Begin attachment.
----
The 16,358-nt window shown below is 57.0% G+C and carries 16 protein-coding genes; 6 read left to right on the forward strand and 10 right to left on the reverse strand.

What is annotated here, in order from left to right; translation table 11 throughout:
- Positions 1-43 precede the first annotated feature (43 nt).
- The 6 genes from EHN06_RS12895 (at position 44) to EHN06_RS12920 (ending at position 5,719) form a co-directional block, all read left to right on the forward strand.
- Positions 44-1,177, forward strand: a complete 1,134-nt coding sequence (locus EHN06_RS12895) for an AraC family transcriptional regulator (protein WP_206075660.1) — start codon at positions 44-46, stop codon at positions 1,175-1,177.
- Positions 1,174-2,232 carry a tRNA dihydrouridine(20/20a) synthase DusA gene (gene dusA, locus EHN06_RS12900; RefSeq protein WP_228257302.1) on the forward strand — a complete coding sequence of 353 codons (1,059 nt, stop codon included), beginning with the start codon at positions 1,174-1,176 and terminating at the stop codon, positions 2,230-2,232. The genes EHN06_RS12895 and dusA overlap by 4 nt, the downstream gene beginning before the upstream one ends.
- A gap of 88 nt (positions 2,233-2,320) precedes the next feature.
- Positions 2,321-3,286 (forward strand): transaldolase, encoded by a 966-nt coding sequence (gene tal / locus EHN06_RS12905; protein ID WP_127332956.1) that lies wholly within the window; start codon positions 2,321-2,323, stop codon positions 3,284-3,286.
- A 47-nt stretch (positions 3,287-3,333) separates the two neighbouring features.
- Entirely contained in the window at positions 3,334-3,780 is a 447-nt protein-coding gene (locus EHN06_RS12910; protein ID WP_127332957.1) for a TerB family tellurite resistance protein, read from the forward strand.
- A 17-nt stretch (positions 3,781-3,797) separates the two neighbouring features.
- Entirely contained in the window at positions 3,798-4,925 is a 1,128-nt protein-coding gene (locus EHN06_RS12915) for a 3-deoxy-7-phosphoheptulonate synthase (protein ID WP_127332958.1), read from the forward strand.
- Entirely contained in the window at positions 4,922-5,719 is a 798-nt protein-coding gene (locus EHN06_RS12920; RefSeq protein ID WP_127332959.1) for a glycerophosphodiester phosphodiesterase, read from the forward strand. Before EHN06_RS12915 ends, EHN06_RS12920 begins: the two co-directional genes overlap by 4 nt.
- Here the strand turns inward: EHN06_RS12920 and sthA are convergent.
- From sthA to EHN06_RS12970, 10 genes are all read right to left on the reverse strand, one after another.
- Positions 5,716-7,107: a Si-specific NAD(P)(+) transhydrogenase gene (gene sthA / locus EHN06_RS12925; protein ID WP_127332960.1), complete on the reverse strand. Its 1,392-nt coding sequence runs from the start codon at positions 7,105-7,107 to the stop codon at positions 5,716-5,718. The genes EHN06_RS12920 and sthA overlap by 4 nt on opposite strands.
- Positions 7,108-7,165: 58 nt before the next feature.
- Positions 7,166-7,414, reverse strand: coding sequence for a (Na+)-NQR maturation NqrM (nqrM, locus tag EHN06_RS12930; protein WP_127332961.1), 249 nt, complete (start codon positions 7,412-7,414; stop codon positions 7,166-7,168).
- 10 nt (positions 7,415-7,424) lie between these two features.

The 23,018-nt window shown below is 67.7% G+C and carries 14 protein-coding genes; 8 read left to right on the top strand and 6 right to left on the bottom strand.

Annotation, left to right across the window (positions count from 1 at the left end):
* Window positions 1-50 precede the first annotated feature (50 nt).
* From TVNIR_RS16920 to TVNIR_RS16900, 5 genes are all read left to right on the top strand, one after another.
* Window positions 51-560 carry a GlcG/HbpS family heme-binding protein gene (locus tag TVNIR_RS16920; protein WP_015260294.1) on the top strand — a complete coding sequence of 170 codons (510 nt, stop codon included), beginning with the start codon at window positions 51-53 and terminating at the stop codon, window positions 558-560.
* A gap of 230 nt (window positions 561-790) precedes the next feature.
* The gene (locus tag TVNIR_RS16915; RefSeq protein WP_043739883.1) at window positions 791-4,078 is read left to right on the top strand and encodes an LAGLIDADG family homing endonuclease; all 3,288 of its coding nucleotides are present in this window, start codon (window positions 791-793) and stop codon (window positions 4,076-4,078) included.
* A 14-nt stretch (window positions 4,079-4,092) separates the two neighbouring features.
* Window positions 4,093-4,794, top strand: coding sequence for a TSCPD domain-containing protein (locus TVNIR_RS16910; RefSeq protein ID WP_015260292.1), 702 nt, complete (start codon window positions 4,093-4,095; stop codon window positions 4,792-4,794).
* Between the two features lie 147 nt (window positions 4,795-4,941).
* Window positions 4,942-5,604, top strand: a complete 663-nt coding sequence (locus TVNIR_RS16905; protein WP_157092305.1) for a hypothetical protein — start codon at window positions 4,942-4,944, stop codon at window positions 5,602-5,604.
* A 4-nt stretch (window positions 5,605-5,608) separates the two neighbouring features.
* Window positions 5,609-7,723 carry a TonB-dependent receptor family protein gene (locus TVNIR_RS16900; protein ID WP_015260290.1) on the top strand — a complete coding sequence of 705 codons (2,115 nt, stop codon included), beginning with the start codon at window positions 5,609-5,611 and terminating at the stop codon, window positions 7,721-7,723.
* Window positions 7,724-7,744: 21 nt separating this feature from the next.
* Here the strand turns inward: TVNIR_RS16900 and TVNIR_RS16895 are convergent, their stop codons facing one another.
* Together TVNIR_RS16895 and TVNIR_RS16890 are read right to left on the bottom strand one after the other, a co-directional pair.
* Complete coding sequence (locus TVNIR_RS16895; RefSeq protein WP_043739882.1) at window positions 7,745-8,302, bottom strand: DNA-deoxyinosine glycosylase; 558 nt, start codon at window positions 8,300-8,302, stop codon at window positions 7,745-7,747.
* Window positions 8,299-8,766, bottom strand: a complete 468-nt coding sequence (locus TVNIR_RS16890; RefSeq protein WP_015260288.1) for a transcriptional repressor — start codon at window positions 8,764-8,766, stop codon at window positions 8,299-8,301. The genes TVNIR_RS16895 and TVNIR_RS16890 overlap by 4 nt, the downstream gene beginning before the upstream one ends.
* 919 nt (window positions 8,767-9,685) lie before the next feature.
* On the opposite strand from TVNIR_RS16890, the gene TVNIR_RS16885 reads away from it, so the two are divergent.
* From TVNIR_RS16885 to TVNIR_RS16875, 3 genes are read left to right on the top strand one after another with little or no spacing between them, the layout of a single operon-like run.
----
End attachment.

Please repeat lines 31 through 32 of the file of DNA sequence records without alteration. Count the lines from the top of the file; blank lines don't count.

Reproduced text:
* A 4-nt stretch (window positions 5,605-5,608) separates the two neighbouring features.
* Window positions 5,609-7,723 carry a TonB-dependent receptor family protein gene (locus TVNIR_RS16900; protein ID WP_015260290.1) on the top strand — a complete coding sequence of 705 codons (2,115 nt, stop codon included), beginning with the start codon at window positions 5,609-5,611 and terminating at the stop codon, window positions 7,721-7,723.